Dangling a sign-up bonus is a clever way to entice shoppers to sign up for the credit card at checkout. But given how high retail credit card interest rates can be, it’s never a good idea to sign up for a card because of the sign-up reward alone. The Walmart MasterCard and Walmart Credit Card are not exceptions. Unless you’re able to use and pay off your card in full each month, the cards’ painfully high interest rates (we’ll get to that later in this review) can easily eat away at any tangible cash back or sign-up bonus offers.

Walmart offers different promotional offers for cardholders and new accounts throughout the year.

Weak Sign-up Bonus

Currently, Walmart is offering a one-time 10% discount on purchases if you are a new cardholder. Before you get too excited, there’s a caveat: it’s only good on purchases up to $250 because there’s a $25 limit on the discount. It may also be confusing to new cardholders as it says “10% discount,” but you don’t actually get a discount at the register. Instead, it’s applied later as a statement credit.

To take advantage of this discount, you must make a purchase on the same day you are approved for your new credit card. The discount cannot be used for cash advances, gift cards, money orders, or gas purchases.

If you don’t receive immediate approval at a kiosk or online at Walmart.com, but are later approved after the company does more research into your credit history, you will receive a 10% certificate in the mail with your new credit card package. This offer is valid until April 30, 2017.

3-2-1 Save Rewards Program

The 3-2-1 Save Rewards Program allows you to save 3% on Walmart.com purchases, 2% at Murphy USA and Walmart gas stations, and 1% at Walmart and anywhere your card is accepted if you are Walmart MasterCard holder.

If you’re a heavy Walmart shopper, their 3-2-1 rewards program might be just tantalizing enough to justify signing up for their credit cards. There really isn’t another credit card on the market that can get you a 3% return at Walmart; however, there are certainly other cash back credit cards for people who shop at a range of supermarkets looking for a wider range of benefits.

The American Express Blue Cash Everyday Card, for example, has no annual fee and gets you 3% cash back at all supermarkets. However, if you do your grocery shopping at a store like Walmart or Target that is not specifically a stand-alone supermarket, you will only early 1% cash back. You also get 2% back on gas and 1% on everything else. So if you’re not a heavy Walmart shopper, the Blue Cash Everyday Card may be a better idea.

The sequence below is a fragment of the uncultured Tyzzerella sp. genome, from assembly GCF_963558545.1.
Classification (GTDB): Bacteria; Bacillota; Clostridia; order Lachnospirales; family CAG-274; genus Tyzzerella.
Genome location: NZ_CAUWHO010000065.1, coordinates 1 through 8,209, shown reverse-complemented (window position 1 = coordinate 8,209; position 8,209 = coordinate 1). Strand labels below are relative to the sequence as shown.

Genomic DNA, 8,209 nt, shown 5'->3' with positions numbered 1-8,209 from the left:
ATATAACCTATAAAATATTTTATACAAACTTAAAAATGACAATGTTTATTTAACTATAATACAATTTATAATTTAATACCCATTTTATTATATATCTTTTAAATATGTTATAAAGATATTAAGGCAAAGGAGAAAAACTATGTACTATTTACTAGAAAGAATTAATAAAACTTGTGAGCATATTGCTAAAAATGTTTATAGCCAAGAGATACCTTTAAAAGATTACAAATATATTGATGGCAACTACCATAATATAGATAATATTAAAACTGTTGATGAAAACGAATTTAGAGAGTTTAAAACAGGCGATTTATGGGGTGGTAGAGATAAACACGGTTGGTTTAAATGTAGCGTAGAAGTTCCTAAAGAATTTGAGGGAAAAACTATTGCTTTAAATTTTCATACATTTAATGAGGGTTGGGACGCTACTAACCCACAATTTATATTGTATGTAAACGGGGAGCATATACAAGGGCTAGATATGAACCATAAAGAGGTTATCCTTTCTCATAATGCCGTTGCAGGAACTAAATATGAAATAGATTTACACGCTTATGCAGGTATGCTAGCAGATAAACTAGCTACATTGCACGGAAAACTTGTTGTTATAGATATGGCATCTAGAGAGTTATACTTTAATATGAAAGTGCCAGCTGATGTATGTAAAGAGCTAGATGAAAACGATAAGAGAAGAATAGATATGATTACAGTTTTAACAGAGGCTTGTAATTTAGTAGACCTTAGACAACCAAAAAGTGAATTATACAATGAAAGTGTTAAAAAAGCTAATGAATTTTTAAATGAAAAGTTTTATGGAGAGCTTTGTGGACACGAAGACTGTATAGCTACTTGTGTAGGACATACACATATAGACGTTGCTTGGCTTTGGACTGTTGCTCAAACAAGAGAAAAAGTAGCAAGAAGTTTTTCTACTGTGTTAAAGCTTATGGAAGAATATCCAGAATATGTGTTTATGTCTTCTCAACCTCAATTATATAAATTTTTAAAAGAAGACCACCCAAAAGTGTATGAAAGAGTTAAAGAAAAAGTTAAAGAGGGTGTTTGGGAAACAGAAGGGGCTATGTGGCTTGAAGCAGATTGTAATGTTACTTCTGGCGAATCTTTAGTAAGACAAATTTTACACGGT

Walmart Credit Card and Walmart MasterCard holders are automatically enrolled in Walmart’s 3-2-1 Save Rewards Program. Walmart Business and Community accounts are not eligible.

You are eligible to earn these rewards as long as your account is open and in good standing, and there are no limits on the rewards that can be earned. Rewards never expire, and you can check your balance by logging in to your account here.

These savings are paid as a statement credit each month on net purchases after adjusting for any possible returns. Cash advances, quick cash advances, fees, and interest do not qualify for these savings rewards. Unfortunately, these benefits also cannot be stacked with the 10% discount for the first purchase for new cardholders.

The Fine Print

The Walmart Credit Card and Walmart MasterCard do not have an annual fee. However, the interest rate on the Walmart Credit Card is where it gets scary. The current APR is 23.15% based on the prime rate plus 19.65% and is subject to change as the prime rate fluctuates. The Walmart MasterCard interest rates range from 17.15% to 23.15%, depending on your creditworthiness.

You can avoid paying interest on your charges by paying your entire balance in full every month. Your due date will be at least 23 days after the close of each billing cycle.

Other fees are fairly standard. Late payment fees are up to $37. There is a foreign transaction fee of 3% on the Walmart MasterCard, which means you definitely don’t want to rely on this card overseas. Cash advances for the same card cost $5 or 3%, whichever is greater. The interest rate for cash advances ranges from 20.15% to 26.15%.

Applying for the Walmart Credit Card